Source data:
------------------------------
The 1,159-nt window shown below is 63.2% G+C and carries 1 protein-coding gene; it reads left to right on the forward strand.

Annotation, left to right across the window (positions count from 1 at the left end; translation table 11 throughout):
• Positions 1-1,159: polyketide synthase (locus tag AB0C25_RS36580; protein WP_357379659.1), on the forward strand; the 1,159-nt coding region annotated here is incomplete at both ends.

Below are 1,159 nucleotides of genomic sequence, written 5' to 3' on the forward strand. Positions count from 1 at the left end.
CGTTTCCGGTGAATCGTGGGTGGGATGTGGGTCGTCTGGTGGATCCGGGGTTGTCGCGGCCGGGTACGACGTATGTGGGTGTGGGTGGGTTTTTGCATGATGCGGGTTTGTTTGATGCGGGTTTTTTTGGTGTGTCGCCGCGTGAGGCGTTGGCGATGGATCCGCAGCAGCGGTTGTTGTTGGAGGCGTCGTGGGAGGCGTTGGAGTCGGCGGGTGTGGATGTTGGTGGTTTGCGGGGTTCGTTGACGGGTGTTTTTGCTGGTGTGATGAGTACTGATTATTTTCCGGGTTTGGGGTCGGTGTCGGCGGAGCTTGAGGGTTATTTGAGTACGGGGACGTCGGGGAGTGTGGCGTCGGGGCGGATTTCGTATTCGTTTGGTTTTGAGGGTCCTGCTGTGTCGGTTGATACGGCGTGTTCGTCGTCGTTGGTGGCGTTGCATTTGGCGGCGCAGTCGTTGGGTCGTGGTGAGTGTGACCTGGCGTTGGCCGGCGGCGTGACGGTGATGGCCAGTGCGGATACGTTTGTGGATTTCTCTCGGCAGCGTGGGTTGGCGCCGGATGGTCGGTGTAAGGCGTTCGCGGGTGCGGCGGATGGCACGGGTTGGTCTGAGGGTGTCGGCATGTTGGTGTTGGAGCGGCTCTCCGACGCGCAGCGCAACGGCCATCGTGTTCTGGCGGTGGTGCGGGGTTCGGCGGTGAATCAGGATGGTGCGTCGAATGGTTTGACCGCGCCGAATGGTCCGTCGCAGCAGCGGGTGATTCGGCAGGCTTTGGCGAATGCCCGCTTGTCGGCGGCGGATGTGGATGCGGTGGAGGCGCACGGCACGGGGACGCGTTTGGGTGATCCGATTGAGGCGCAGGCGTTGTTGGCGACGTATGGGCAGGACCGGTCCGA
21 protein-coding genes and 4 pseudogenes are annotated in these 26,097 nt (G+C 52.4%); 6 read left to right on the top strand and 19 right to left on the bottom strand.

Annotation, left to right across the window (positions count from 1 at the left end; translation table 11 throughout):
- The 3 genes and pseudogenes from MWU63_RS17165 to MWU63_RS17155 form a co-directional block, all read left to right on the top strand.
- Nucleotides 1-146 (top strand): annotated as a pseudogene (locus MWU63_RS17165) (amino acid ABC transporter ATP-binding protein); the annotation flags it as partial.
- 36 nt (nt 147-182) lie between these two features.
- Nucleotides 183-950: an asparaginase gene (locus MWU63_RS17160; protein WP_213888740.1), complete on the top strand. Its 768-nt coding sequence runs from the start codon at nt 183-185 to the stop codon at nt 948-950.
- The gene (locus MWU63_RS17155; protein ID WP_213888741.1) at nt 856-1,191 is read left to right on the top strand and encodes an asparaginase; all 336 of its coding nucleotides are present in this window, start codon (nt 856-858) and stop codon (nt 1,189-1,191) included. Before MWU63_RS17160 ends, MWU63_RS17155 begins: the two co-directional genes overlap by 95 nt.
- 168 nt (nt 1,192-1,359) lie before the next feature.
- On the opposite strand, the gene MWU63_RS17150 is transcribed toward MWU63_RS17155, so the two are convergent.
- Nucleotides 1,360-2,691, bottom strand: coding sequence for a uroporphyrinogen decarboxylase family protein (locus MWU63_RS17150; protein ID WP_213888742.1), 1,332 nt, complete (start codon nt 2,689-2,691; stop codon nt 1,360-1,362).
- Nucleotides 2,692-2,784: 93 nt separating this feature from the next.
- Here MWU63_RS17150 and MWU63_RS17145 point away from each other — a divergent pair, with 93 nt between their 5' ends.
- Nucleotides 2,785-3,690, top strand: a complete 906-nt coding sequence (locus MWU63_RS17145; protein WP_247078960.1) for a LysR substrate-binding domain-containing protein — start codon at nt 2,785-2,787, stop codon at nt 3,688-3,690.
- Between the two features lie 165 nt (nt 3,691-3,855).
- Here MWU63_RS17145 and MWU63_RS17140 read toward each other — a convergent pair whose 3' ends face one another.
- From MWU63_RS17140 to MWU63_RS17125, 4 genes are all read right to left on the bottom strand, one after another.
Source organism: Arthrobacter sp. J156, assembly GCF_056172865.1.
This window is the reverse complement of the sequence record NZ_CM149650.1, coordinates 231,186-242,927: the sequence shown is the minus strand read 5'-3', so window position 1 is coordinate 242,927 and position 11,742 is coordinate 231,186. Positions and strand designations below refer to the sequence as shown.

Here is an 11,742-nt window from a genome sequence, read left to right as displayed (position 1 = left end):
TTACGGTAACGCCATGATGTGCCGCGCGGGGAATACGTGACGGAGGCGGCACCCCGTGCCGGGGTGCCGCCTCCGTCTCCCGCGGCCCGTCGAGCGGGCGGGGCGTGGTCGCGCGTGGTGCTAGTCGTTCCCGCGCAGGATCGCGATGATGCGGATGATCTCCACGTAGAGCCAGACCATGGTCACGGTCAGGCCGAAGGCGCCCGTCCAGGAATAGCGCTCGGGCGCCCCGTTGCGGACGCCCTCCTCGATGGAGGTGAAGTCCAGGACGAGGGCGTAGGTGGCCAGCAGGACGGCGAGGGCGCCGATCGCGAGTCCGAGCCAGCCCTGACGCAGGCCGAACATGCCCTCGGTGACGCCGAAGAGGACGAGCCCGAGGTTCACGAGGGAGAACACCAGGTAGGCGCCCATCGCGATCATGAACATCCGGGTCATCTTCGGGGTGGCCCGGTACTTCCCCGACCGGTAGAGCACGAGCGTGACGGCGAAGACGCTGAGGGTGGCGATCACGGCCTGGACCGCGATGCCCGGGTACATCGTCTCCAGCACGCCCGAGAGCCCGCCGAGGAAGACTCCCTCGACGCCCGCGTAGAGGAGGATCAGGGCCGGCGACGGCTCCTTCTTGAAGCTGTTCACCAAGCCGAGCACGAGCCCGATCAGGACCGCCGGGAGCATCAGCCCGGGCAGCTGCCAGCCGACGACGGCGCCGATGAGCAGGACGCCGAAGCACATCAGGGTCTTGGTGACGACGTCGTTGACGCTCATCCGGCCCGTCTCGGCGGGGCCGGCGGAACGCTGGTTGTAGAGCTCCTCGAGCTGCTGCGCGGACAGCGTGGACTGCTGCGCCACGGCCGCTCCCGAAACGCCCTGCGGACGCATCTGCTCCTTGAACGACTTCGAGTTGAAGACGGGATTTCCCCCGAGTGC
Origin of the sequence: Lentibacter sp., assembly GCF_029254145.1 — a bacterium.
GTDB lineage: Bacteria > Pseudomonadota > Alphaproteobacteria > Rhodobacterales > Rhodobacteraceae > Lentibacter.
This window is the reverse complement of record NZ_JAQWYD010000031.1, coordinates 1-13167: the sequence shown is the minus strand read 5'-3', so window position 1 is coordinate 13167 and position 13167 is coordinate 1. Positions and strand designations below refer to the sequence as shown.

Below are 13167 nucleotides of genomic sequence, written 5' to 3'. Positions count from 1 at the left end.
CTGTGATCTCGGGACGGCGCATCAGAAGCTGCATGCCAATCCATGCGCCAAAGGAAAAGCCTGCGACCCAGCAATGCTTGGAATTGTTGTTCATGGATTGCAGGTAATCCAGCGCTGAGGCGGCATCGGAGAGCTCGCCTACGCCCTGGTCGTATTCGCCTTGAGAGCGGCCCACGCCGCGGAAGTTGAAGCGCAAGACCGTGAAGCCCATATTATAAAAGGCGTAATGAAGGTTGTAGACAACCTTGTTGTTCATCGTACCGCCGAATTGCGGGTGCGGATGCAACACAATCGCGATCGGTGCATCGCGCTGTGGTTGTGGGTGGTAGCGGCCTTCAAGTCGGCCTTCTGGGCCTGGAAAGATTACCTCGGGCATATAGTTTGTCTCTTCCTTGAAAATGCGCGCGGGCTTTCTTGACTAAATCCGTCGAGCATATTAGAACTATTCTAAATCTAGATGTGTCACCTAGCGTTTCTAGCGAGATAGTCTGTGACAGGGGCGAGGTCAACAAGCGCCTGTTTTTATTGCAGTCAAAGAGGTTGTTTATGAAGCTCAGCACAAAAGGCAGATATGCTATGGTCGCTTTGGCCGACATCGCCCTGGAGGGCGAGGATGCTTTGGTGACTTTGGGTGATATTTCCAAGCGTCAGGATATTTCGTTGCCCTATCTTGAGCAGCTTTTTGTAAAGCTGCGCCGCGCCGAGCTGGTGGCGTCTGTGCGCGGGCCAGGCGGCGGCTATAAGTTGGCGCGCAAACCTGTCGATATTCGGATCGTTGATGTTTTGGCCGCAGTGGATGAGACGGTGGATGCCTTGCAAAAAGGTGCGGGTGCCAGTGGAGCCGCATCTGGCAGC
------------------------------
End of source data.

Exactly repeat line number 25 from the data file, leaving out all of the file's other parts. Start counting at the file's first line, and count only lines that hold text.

TTACGGTAACGCCATGATGTGCCGCGCGGGGAATACGTGACGGAGGCGGCACCCCGTGCCGGGGTGCCGCCTCCGTCTCCCGCGGCCCGTCGAGCGGGCGGGGCGTGGTCGCGCGTGGTGCTAGTCGTTCCCGCGCAGGATCGCGATGATGCGGATGATCTCCACGTAGAGCCAGACCATGGTCACGGTCAGGCCGAAGGCGCCCGTCCAGGAATAGCGCTCGGGCGCCCCGTTGCGGACGCCCTCCTCGATGGAGGTGAAGTCCAGGACGAGGGCGTAGGTGGCCAGCAGGACGGCGAGGGCGCCGATCGCGAGTCCGAGCCAGCCCTGACGCAGGCCGAACATGCCCTCGGTGACGCCGAAGAGGACGAGCCCGAGGTTCACGAGGGAGAACACCAGGTAGGCGCCCATCGCGATCATGAACATCCGGGTCATCTTCGGGGTGGCCCGGTACTTCCCCGACCGGTAGAGCACGAGCGTGACGGCGAAGACGCTGAGGGTGGCGATCACGGCCTGGACCGCGATGCCCGGGTACATCGTCTCCAGCACGCCCGAGAGCCCGCCGAGGAAGACTCCCTCGACGCCCGCGTAGAGGAGGATCAGGGCCGGCGACGGCTCCTTCTTGAAGCTGTTCACCAAGCCGAGCACGAGCCCGATCAGGACCGCCGGGAGCATCAGCCCGGGCAGCTGCCAGCCGACGACGGCGCCGATGAGCAGGACGCCGAAGCACATCAGGGTCTTGGTGACGACGTCGTTGACGCTCATCCGGCCCGTCTCGGCGGGGCCGGCGGAACGCTGGTTGTAGAGCTCCTCGAGCTGCTGCGCGGACAGCGTGGACTGCTGCGCCACGGCCGCTCCCGAAACGCCCTGCGGACGCATCTGCTCCTTGAACGACTTCGAGTTGAAGACGGGATTTCCCCCGAGTGC